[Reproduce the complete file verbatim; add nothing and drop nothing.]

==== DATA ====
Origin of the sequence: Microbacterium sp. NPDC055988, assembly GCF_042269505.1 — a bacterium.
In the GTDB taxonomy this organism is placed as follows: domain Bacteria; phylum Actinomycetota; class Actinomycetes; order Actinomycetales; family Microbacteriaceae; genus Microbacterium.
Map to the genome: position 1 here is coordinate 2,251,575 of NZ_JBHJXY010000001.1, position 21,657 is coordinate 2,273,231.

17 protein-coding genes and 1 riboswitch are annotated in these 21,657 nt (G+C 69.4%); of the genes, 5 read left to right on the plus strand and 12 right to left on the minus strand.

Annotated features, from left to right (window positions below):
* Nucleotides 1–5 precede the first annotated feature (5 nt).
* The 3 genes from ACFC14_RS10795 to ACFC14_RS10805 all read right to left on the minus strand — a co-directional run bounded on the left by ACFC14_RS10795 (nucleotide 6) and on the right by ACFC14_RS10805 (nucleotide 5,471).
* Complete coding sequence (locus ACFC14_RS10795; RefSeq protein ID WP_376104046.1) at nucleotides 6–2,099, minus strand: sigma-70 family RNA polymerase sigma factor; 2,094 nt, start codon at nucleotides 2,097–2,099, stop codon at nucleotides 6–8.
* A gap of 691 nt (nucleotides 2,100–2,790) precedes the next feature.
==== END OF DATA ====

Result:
Origin of the sequence: Microbacterium sp. NPDC055988, assembly GCF_042269505.1 — a bacterium.
In the GTDB taxonomy this organism is placed as follows: domain Bacteria; phylum Actinomycetota; class Actinomycetes; order Actinomycetales; family Microbacteriaceae; genus Microbacterium.
Map to the genome: position 1 here is coordinate 2,251,575 of NZ_JBHJXY010000001.1, position 21,657 is coordinate 2,273,231.

17 protein-coding genes and 1 riboswitch are annotated in these 21,657 nt (G+C 69.4%); of the genes, 5 read left to right on the plus strand and 12 right to left on the minus strand.

Annotated features, from left to right (window positions below):
* Nucleotides 1–5 precede the first annotated feature (5 nt).
* The 3 genes from ACFC14_RS10795 to ACFC14_RS10805 all read right to left on the minus strand — a co-directional run bounded on the left by ACFC14_RS10795 (nucleotide 6) and on the right by ACFC14_RS10805 (nucleotide 5,471).
* Complete coding sequence (locus ACFC14_RS10795; RefSeq protein ID WP_376104046.1) at nucleotides 6–2,099, minus strand: sigma-70 family RNA polymerase sigma factor; 2,094 nt, start codon at nucleotides 2,097–2,099, stop codon at nucleotides 6–8.
* A gap of 691 nt (nucleotides 2,100–2,790) precedes the next feature.